The sheer raw numbers in every category that Apple is throwing up are impressive. Here are just a few choice metrics that caught my eye:
- Shares of Apple are hovering around $700 right now which means the company’s value is $956 billion. Just for comparison, here are a few countries that have lower annual GDPs than what Apple is worth (according to a lazy man’s Wikipedia Search): Sweden, Saudi Arabia, Switzerland, Belgium, Norway, and Venezuela. If Denmark and Finland pooled their collective resources for an entire year they still wouldn’t come close to being able to buy the single company!!
- In an Age where banks and governments are essentially bankrupt, Apple has a nice little bank account with a rainy day fund in it of roughly $117 billion. If Apple’s management were so inclined to try and singlehandedly bring back the gold standard, they could buy roughly 4,178,571 pounds of gold.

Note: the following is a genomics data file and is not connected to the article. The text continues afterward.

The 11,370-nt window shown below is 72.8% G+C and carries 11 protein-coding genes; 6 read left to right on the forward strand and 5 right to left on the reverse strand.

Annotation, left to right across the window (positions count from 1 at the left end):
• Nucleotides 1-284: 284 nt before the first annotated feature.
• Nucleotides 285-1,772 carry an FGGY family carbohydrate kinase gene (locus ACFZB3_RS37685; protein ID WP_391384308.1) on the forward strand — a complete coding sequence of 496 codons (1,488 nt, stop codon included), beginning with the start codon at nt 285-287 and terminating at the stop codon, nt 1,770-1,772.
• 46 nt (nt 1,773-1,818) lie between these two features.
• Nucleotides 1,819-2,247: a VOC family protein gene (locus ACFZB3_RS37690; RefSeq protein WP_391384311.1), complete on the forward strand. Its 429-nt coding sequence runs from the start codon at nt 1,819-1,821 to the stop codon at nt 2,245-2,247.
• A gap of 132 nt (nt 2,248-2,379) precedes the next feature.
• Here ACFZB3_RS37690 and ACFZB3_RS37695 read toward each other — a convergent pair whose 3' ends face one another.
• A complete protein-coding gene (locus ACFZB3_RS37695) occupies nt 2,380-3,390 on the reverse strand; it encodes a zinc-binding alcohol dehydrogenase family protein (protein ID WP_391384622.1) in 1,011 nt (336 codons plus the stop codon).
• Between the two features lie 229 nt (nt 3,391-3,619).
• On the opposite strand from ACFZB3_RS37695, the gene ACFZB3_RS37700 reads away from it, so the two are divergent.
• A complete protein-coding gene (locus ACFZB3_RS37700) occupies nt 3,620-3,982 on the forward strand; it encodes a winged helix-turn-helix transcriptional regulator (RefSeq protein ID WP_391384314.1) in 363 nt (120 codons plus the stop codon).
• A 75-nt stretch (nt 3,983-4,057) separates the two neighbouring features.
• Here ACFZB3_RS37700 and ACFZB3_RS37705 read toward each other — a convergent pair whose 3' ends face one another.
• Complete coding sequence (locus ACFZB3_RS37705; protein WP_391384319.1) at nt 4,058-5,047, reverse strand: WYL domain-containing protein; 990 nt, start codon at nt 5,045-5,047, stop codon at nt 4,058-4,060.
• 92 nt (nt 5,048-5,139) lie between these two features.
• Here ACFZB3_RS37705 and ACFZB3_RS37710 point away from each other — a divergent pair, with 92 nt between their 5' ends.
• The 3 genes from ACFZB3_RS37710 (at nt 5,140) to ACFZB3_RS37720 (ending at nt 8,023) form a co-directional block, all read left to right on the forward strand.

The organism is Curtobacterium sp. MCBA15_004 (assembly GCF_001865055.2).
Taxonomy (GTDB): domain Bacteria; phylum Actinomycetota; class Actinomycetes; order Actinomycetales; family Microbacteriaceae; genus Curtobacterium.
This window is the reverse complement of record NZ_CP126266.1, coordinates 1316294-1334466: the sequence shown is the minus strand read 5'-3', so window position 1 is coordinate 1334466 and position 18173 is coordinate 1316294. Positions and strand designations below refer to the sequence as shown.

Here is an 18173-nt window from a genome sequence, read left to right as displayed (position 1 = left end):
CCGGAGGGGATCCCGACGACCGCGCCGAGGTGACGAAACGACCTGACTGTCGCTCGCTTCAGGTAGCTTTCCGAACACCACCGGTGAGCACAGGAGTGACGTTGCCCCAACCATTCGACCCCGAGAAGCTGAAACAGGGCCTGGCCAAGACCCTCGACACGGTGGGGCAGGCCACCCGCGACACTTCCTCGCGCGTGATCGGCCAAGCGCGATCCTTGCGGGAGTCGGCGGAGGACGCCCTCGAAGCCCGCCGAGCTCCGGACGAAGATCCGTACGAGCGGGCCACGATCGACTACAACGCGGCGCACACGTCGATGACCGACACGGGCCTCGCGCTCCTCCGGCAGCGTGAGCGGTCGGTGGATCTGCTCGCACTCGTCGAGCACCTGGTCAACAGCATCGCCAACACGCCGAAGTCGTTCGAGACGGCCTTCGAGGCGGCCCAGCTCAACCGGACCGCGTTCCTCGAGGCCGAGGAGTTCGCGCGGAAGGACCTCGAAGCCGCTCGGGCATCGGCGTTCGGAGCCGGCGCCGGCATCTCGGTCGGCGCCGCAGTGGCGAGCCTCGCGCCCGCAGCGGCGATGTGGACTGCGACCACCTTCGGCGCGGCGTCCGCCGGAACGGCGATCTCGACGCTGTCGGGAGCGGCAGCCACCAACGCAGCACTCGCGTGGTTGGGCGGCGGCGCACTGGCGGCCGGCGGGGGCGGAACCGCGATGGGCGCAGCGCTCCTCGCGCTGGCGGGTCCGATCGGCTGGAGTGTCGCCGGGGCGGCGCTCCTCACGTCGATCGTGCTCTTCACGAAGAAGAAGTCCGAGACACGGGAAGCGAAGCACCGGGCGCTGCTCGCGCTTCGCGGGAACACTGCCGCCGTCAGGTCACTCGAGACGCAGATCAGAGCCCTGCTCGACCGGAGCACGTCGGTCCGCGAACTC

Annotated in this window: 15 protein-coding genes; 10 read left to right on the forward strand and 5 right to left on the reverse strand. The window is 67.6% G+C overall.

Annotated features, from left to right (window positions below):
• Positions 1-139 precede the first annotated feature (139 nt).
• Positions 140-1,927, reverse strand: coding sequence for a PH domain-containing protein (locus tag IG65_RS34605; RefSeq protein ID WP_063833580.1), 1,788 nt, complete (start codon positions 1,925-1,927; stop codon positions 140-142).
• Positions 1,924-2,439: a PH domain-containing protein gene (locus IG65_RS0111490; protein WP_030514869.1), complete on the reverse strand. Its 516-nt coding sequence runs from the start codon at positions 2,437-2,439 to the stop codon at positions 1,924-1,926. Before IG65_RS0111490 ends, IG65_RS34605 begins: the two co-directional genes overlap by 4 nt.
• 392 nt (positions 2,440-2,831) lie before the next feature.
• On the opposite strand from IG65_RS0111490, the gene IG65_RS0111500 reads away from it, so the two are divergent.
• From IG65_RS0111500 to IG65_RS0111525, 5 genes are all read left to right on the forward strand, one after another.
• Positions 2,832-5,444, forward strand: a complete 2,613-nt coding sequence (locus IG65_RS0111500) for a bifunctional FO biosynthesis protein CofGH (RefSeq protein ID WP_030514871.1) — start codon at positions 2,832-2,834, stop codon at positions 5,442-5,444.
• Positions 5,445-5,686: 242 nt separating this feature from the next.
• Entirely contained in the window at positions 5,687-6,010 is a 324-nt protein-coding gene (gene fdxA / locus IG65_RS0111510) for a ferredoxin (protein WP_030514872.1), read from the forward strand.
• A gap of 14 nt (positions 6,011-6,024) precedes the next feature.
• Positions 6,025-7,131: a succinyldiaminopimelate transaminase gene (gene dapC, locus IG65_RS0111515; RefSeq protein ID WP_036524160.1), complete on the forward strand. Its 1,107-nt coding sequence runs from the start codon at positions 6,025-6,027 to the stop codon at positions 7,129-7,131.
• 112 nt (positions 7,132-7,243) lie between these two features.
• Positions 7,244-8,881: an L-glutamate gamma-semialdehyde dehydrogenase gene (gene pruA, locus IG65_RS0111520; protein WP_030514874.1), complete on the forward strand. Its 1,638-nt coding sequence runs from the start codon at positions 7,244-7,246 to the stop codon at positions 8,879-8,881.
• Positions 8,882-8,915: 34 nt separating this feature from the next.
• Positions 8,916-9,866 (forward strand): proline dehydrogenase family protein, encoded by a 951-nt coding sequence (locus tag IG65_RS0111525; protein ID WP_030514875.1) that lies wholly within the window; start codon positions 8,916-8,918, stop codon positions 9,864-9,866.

- Apples earnings in 2011 (which they will assuredly smash this year) were $26 billion, which came on revenues of $108 billion. That means that Apple produced more USD worth of goods than the entire goods and services of Vietnam, or Cuba and the Dominican Republic combined for the year.
- Despite a stock that is up roughly 70% on the year, Apple is still considered undervalued by many conventional measures as the stock is currently trading at 12.7x next year’s expected earnings per share (and that’s not even taking into account the rainy day fund that is built to withstand a hurricane).
- Apple sold 115 million iPhones in the last year. They currently cover about 17% of the exploding smartphone market, and is looking to gobble up market share with their latest offering. Iphone sales now actually account for the majority of Apple revenues. I’m going to go out on a limb here and say that we might see some growth there.